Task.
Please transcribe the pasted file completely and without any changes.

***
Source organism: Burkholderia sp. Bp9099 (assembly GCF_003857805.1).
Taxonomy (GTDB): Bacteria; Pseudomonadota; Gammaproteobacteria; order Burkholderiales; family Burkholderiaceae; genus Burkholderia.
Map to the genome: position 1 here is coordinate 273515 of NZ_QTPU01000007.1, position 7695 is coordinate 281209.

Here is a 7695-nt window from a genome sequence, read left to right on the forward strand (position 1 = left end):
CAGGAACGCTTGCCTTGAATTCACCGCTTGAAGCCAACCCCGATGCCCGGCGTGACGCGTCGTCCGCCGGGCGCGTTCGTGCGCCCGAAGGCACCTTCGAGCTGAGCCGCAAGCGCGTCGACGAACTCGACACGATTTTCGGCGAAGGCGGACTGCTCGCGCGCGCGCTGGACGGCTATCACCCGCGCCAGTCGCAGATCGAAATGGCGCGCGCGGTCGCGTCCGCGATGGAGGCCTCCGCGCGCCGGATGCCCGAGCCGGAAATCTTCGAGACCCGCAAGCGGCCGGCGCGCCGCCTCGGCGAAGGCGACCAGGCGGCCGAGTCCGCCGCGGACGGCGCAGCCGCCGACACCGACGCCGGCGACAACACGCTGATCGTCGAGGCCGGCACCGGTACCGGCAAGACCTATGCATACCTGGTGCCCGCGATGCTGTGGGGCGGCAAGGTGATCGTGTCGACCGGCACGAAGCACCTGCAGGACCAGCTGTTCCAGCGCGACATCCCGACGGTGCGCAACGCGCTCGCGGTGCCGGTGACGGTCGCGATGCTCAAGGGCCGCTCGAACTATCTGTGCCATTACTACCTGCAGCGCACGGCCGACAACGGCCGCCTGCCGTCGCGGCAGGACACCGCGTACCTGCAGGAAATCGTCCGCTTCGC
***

Source organism: Burkholderia sp. Bp9099 (assembly GCF_003857805.1).
Taxonomy (GTDB): Bacteria; Pseudomonadota; Gammaproteobacteria; order Burkholderiales; family Burkholderiaceae; genus Burkholderia.
Map to the genome: position 1 here is coordinate 273515 of NZ_QTPU01000007.1, position 7695 is coordinate 281209.

Here is a 7695-nt window from a genome sequence, read left to right on the forward strand (position 1 = left end):
CAGGAACGCTTGCCTTGAATTCACCGCTTGAAGCCAACCCCGATGCCCGGCGTGACGCGTCGTCCGCCGGGCGCGTTCGTGCGCCCGAAGGCACCTTCGAGCTGAGCCGCAAGCGCGTCGACGAACTCGACACGATTTTCGGCGAAGGCGGACTGCTCGCGCGCGCGCTGGACGGCTATCACCCGCGCCAGTCGCAGATCGAAATGGCGCGCGCGGTCGCGTCCGCGATGGAGGCCTCCGCGCGCCGGATGCCCGAGCCGGAAATCTTCGAGACCCGCAAGCGGCCGGCGCGCCGCCTCGGCGAAGGCGACCAGGCGGCCGAGTCCGCCGCGGACGGCGCAGCCGCCGACACCGACGCCGGCGACAACACGCTGATCGTCGAGGCCGGCACCGGTACCGGCAAGACCTATGCATACCTGGTGCCCGCGATGCTGTGGGGCGGCAAGGTGATCGTGTCGACCGGCACGAAGCACCTGCAGGACCAGCTGTTCCAGCGCGACATCCCGACGGTGCGCAACGCGCTCGCGGTGCCGGTGACGGTCGCGATGCTCAAGGGCCGCTCGAACTATCTGTGCCATTACTACCTGCAGCGCACGGCCGACAACGGCCGCCTGCCGTCGCGGCAGGACACCGCGTACCTGCAGGAAATCGTCCGCTTCGC